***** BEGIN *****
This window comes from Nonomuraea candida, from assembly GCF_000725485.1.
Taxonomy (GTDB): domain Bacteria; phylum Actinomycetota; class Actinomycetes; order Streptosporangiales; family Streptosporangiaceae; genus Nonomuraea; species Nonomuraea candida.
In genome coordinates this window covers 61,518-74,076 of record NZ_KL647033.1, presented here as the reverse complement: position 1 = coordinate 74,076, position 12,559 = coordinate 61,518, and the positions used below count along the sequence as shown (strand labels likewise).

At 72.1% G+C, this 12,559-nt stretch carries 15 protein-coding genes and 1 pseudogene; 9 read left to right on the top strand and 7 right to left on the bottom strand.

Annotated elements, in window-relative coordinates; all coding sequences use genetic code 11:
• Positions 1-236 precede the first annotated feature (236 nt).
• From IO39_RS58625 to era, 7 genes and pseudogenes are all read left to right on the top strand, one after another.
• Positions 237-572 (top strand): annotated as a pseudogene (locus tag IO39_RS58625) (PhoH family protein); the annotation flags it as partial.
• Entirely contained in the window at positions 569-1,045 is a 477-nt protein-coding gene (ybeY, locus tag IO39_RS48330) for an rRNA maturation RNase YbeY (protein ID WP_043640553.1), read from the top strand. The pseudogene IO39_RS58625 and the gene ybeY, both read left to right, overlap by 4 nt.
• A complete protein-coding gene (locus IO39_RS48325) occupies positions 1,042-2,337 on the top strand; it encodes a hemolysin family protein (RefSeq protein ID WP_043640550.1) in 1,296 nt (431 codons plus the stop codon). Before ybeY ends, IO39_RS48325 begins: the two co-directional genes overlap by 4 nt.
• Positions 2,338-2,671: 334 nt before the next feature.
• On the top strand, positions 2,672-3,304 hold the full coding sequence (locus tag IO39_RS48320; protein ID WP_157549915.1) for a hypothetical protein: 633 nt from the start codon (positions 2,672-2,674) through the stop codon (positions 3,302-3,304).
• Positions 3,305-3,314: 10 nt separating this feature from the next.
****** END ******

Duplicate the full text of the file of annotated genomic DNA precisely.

This window comes from Nonomuraea candida, from assembly GCF_000725485.1.
Taxonomy (GTDB): domain Bacteria; phylum Actinomycetota; class Actinomycetes; order Streptosporangiales; family Streptosporangiaceae; genus Nonomuraea; species Nonomuraea candida.
In genome coordinates this window covers 61,518-74,076 of record NZ_KL647033.1, presented here as the reverse complement: position 1 = coordinate 74,076, position 12,559 = coordinate 61,518, and the positions used below count along the sequence as shown (strand labels likewise).

At 72.1% G+C, this 12,559-nt stretch carries 15 protein-coding genes and 1 pseudogene; 9 read left to right on the top strand and 7 right to left on the bottom strand.

Annotated elements, in window-relative coordinates; all coding sequences use genetic code 11:
• Positions 1-236 precede the first annotated feature (236 nt).
• From IO39_RS58625 to era, 7 genes and pseudogenes are all read left to right on the top strand, one after another.
• Positions 237-572 (top strand): annotated as a pseudogene (locus tag IO39_RS58625) (PhoH family protein); the annotation flags it as partial.
• Entirely contained in the window at positions 569-1,045 is a 477-nt protein-coding gene (ybeY, locus tag IO39_RS48330) for an rRNA maturation RNase YbeY (protein ID WP_043640553.1), read from the top strand. The pseudogene IO39_RS58625 and the gene ybeY, both read left to right, overlap by 4 nt.
• A complete protein-coding gene (locus IO39_RS48325) occupies positions 1,042-2,337 on the top strand; it encodes a hemolysin family protein (RefSeq protein ID WP_043640550.1) in 1,296 nt (431 codons plus the stop codon). Before ybeY ends, IO39_RS48325 begins: the two co-directional genes overlap by 4 nt.
• Positions 2,338-2,671: 334 nt before the next feature.
• On the top strand, positions 2,672-3,304 hold the full coding sequence (locus tag IO39_RS48320; protein ID WP_157549915.1) for a hypothetical protein: 633 nt from the start codon (positions 2,672-2,674) through the stop codon (positions 3,302-3,304).
• Positions 3,305-3,314: 10 nt separating this feature from the next.